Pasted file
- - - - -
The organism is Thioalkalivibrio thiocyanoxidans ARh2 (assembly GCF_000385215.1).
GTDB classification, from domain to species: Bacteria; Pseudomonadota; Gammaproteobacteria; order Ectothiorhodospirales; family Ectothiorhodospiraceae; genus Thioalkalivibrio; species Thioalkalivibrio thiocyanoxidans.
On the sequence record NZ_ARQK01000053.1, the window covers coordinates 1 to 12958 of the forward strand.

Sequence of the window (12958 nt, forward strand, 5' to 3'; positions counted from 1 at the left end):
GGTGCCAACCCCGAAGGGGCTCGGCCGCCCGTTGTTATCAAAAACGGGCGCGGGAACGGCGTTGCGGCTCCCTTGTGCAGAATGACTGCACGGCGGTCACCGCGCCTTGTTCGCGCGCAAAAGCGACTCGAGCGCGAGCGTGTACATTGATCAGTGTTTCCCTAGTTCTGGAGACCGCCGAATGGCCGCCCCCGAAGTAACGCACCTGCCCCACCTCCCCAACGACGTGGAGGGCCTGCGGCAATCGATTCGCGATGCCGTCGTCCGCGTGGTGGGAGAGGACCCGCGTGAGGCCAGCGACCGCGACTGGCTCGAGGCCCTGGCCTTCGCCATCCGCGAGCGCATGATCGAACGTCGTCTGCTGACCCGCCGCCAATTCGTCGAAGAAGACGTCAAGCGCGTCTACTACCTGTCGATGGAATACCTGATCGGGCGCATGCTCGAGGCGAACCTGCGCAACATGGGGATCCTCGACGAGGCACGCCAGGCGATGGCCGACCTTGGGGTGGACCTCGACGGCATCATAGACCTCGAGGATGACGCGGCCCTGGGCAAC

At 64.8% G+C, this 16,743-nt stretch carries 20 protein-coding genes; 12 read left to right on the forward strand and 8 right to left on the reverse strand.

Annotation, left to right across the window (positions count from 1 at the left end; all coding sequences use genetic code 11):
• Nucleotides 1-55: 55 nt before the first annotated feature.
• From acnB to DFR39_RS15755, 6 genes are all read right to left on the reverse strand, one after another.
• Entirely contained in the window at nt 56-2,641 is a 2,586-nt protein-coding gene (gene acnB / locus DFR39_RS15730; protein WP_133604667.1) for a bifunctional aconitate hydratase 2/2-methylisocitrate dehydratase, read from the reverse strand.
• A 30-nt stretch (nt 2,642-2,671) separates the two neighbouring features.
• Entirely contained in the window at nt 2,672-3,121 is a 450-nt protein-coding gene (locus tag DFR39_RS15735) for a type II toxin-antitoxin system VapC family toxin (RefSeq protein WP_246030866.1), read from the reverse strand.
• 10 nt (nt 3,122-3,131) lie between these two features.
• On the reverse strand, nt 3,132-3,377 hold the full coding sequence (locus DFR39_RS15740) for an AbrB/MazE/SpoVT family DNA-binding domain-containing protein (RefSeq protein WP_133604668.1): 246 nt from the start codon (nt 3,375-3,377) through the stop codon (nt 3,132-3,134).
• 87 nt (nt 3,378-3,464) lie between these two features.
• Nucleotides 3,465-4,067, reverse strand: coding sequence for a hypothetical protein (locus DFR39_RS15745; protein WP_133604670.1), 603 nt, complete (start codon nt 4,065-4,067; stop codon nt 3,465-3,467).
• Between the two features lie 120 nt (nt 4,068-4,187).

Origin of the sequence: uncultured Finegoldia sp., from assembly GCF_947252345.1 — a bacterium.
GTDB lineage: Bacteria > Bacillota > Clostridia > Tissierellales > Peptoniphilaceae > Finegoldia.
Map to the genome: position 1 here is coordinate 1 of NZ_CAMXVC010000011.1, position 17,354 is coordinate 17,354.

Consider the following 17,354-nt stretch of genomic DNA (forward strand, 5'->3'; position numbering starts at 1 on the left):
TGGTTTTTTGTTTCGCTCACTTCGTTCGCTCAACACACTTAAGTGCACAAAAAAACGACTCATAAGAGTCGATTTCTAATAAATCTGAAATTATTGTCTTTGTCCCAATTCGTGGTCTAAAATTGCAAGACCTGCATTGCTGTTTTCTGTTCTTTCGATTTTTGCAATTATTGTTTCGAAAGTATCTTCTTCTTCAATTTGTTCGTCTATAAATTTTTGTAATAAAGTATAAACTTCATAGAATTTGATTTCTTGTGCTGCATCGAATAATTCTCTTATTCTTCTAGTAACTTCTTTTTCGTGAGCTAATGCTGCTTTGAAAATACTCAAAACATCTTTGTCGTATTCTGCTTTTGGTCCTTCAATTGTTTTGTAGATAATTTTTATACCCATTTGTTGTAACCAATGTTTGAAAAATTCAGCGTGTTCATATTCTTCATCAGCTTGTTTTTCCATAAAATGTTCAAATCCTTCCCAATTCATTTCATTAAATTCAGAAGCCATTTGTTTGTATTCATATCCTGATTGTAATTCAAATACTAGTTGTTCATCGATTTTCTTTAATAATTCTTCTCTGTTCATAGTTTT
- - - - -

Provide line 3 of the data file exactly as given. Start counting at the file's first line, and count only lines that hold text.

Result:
On the sequence record NZ_ARQK01000053.1, the window covers coordinates 1 to 12958 of the forward strand.